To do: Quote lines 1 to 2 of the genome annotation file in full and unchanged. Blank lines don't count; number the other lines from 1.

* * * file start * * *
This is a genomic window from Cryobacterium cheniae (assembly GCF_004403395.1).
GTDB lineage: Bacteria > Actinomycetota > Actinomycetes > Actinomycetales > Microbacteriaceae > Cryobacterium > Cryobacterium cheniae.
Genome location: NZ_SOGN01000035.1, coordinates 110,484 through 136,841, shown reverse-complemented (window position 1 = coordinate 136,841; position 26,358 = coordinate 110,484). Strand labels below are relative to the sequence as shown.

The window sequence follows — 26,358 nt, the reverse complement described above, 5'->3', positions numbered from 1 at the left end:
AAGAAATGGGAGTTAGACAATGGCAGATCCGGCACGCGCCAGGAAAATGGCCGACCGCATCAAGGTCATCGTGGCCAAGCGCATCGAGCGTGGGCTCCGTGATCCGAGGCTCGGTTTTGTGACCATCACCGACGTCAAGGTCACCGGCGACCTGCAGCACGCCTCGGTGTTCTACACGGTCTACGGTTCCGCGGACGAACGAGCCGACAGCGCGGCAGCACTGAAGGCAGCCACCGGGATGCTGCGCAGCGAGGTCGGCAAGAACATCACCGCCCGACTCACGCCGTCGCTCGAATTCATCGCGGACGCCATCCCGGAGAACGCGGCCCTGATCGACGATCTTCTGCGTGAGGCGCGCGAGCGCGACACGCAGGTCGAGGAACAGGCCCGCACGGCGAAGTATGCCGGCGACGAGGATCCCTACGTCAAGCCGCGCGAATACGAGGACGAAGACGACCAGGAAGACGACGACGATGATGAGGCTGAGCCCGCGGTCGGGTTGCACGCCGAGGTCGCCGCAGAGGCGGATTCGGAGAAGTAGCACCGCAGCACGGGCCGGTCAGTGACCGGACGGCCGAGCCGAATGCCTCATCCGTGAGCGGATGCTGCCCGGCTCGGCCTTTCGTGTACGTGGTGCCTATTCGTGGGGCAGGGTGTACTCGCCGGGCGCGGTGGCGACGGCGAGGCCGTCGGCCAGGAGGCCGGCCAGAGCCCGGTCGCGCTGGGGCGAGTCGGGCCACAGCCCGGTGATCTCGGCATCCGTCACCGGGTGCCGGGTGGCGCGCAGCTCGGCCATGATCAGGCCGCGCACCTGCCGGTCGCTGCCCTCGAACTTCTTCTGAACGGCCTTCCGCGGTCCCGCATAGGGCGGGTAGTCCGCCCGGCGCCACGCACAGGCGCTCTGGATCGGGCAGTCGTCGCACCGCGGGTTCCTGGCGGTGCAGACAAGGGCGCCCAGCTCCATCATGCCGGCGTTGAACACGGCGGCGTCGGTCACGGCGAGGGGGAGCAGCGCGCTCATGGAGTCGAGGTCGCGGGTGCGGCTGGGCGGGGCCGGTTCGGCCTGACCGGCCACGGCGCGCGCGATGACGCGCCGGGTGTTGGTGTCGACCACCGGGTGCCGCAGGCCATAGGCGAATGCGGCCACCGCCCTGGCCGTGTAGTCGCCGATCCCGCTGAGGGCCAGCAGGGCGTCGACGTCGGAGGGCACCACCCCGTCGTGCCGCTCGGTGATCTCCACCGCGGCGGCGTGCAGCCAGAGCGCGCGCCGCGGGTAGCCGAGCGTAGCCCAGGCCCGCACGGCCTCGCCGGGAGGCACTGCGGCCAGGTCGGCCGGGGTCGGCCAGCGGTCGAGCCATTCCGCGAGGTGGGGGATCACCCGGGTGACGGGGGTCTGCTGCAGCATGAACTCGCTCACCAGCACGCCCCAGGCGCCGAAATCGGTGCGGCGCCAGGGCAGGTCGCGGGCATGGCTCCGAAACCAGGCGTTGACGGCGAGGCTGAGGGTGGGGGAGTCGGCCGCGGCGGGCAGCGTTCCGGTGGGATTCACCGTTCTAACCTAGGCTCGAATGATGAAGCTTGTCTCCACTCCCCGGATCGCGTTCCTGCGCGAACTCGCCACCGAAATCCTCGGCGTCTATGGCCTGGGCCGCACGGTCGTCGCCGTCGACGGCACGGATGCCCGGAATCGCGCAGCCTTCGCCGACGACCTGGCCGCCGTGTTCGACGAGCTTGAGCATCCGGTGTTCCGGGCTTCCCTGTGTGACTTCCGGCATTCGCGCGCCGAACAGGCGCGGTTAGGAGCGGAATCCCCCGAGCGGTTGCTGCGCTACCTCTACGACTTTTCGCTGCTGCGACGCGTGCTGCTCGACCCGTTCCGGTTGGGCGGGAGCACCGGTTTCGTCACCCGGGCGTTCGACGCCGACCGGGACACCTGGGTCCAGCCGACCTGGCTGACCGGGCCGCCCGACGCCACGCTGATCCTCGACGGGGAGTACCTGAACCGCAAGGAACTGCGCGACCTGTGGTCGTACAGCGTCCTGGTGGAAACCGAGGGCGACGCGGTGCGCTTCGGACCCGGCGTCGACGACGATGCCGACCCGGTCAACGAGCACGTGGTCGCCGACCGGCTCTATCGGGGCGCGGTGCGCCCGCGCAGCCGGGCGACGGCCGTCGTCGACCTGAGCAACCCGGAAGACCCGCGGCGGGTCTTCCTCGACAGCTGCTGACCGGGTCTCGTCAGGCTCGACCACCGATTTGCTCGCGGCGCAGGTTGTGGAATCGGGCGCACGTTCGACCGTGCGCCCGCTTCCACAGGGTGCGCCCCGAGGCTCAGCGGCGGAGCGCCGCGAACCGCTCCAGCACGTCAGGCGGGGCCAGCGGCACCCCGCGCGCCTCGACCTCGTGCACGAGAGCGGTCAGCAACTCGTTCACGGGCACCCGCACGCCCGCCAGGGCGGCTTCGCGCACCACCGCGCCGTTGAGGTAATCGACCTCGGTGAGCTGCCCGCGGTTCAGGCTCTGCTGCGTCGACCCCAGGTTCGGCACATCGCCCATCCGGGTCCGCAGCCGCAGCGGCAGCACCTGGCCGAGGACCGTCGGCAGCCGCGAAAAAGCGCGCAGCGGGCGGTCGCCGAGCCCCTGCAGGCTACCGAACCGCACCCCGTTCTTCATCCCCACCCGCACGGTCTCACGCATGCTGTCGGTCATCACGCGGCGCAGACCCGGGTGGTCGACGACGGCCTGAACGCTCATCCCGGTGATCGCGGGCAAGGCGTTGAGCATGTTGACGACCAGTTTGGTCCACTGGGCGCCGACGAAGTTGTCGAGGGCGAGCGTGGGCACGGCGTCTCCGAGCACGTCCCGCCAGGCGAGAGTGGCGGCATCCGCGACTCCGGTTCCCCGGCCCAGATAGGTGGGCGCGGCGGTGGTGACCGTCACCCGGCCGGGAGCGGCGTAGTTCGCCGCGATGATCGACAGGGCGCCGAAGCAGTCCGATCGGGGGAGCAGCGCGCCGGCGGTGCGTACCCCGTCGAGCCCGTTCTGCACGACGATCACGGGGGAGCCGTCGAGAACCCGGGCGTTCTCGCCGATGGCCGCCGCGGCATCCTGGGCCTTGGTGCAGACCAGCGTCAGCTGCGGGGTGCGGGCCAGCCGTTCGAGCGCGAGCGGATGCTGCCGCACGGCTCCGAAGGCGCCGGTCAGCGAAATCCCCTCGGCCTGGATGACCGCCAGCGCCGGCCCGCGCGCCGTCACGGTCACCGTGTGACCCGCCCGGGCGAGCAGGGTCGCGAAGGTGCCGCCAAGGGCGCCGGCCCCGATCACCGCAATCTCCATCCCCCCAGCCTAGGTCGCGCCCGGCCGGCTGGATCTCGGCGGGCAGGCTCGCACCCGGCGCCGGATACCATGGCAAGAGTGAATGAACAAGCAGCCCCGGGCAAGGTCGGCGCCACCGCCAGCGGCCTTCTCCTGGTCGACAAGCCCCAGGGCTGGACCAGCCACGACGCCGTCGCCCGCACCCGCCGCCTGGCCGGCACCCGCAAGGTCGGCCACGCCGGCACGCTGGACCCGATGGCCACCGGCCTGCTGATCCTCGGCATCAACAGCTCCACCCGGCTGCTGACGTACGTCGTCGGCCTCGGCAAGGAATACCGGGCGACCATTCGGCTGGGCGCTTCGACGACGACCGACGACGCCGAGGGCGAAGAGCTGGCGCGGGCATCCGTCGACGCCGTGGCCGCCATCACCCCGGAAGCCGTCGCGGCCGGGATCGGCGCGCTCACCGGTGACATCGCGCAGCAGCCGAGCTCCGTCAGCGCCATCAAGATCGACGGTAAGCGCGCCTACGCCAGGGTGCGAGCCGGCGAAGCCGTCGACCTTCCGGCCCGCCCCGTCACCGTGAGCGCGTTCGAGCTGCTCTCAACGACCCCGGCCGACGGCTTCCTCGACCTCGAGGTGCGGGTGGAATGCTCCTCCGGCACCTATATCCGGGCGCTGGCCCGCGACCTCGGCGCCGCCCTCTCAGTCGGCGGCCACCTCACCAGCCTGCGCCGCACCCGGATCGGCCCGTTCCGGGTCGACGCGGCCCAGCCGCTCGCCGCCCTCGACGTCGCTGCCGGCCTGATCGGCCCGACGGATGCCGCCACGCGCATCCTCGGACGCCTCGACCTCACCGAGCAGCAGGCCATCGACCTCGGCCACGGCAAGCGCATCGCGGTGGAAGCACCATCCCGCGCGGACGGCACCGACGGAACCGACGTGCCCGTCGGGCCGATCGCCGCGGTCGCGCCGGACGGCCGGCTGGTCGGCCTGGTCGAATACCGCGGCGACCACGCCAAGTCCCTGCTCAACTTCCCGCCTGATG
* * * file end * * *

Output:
This is a genomic window from Cryobacterium cheniae (assembly GCF_004403395.1).
GTDB lineage: Bacteria > Actinomycetota > Actinomycetes > Actinomycetales > Microbacteriaceae > Cryobacterium > Cryobacterium cheniae.